Tacticool Products Banner

Lead Bullet

The Importance Of Bullet Hardness
The hardness of the lead alloy used to make cast lead bullets should be controlled to produce optimal performance depending on the firearm that will shoot them.  Muzzle loaders should shoot soft lead bullets to allow the bullet to deform slightly when loaded by pushing it backwards down the bore and to expand into the rifling for optimal performance.  Pistol bullets should be harder, magnum pistol bullets should be even harder and rifle bullets should be the hardest.  Even then, rifles usually use lead bullets with gas checks, which are shallow copper cups pressed onto the back of the bullet to prevent the hot combustion gases from eroding the base of the bullet or blowing past the bullet.  When the lead bullet melts, some lead will be deposited in the bore.  This reduces accuracy, and in extreme cases can result in dangerously high pressures as the bore diameter is decreased by the lead fouling.

Contrary to popular belief, harder lead bullets are not always better.  The bullet hardness for a particular application is determined by the chamber pressure.  The harder the bullet, the higher its yield strength.  If a bullet is too soft for the chamber pressure, the hot gases will squeeze past the bullet.  The bullet isn't hard enough to plug the barrel and resist the higher chamber pressure.  However, if a bullet is too hard, it won't deform into the rifling, which will result in small leaks of hot gas through the rifling, creating a similar problem with lead depositing in the bore.  Obturation is the process of a bullet expanding into the rifling under the pressure of the expanding gases.  A bullet that is too soft or too hard for the chamber pressure will not obturate, resulting in excessive bore leading and decreased accuracy.

Fortunately, there is a fairly large range of bullet hardness that will avoid bore leading, so only a rudimentary understanding and minimal control over the process is needed to safely shoot lead bullets in most pistols.  Often, it's as simple as melting wheel weight lead and casting bullets, or casting them into a water bath to increase the hardness.

Lead bullets in rifles are actually very accurate, but more careful attention to lead hardness is needed to produce the best possible accuracy.  The best accuracy usually occurs when the chamber pressure is slightly less than the bullet yield strength.  This allows the bullet to fully seal the bore by expanding into the rifling, without being so soft that the hot gases are able to squeeze the lead out of the way and sneak past the bullet.  For a complete understanding of lead bullet hardness, please refer to Modern Reloading, Second Edition by Richard Lee, chapters 8 through 10.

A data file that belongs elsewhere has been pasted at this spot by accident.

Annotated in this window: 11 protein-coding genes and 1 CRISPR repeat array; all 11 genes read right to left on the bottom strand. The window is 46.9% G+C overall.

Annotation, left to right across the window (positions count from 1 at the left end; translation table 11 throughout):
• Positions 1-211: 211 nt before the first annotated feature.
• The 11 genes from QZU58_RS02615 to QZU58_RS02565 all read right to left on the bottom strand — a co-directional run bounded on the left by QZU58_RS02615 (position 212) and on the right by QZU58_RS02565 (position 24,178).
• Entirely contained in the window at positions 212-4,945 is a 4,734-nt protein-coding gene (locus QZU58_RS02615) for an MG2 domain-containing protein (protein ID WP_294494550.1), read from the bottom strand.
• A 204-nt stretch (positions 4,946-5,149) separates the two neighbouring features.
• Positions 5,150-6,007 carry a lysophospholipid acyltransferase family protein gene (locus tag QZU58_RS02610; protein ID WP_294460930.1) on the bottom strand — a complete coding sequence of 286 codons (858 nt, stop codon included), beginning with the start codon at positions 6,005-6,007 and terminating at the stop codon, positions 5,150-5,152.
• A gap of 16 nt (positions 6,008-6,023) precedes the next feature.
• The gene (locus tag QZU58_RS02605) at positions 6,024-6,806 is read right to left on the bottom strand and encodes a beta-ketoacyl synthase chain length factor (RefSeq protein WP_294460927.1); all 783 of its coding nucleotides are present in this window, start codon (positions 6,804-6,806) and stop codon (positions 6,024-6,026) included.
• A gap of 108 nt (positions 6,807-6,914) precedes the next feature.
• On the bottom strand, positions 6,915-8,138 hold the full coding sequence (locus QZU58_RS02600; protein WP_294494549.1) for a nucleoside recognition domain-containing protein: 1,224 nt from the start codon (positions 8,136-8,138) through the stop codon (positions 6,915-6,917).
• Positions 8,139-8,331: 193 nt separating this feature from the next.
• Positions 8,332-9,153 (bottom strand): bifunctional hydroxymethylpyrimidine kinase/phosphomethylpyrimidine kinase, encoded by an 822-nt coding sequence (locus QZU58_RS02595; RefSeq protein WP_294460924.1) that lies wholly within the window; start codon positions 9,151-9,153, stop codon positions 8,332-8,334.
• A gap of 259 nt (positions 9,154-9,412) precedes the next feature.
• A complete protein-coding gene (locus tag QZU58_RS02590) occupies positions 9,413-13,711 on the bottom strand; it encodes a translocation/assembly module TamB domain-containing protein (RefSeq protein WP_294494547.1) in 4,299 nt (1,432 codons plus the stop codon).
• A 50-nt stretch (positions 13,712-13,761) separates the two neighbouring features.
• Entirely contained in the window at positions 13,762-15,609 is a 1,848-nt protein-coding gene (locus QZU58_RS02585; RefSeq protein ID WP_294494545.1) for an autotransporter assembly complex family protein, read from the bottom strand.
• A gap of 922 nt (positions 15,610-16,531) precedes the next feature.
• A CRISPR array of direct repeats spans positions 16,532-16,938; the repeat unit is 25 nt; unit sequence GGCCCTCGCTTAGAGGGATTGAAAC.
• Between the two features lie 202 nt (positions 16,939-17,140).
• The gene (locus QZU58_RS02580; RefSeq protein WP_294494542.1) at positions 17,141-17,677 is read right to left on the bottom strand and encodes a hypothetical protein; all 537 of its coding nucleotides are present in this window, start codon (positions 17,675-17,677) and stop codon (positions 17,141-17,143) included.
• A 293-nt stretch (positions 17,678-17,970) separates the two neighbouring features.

Controlling Lead Bullet Hardness
Pure lead is often described as "dead soft".  For all practical purposes, pure lead can't be hardened.  To increase the hardness, other metals are added to lead to form a lead alloy.  Adding tin will make lead slightly harder, but a lot of tin must be added to significantly increase the hardness, and this has two adverse effects.  The bullets become too expensive and too light.  Antimony and arsenic are more common and more effective alloying agents to increase lead hardness.  A much smaller amount of these alloying agents is needed to harden lead, and the density is not lowered much by these small amounts.

When antimony is added to lead, the alloy can be hardened.  In most lead alloys, arsenic serves only as a catalyst in the antimony hardening process.  Despite its ineffectiveness as a hardening agent, a small amount of tin is beneficial in casting lead.  Tin greatly reduces the surface tension of lead, allowing it to fill a bullet mold more easily, resulting in sharp lines and edges.

A common source of casting lead alloy is scrap wheel weight lead recovered from tire shops.  The composition of wheel weight lead alloy varies, but is typically about 95% lead, 4.5% antimony, .4% tin and .1% arsenic and other trace elements.

One simple hardening method is quench cooling.  This involves quickly cooling the newly cast bullets, and this is usually done by dropping the bullets directly from the mold into a cold water bath.  A more effective but more involved method is oven curing, where the bullets are baked for one hour and then immediately quench cooled in a water bath.

Typical Wheel Weight Bullet Hardness

Bullet Type Brinell Hardness (BHN)
Air Cooled        12 
Water Quenched   18
Oven Heat Treated    15-30

Bullet Hardness Selection

Muzzle Velocity
Brinell Hardness (BHN)

800-1000 fps 10-12
1000-1400 fps 12-16
1400-1700 fps 14-20
>1700 fps 20-30

Oven Heat Treating Schedule

Oven Temperature Brinell Hardness (BHN)

400 F 15
415 F 17
420 F 18
425 F 19
430 F 20
440 F 20
460 F 25
485 F 30

Cast bullets made from alloys including antimony and/or arsenic that are air cooled will continue to slowly harden for years.  Bullets made from the same material that were quench cooled or oven heat treated will slowly soften for years.  This is called "age hardening" or "age softening".

Lead will work soften.  Mechanical operations on lead alloys will result in the lead becoming softer in the effected areas.  After casting bullets, they should be processed through a sizing die with no lubrication prior to oven heat treating, and then they should be lubricated.  Sizing after any heat treating process will result in softened drive bands.  Much of the surface hardness achieved by quench cooling bullets will be lost if they are resized, and an oven heat treatment after resizing will be required to produce hardened drive bands on the bullet's shank.

More detailed information can be found at the following online resources.







Copyright 2007 Tacticool Products
All Rights Reserved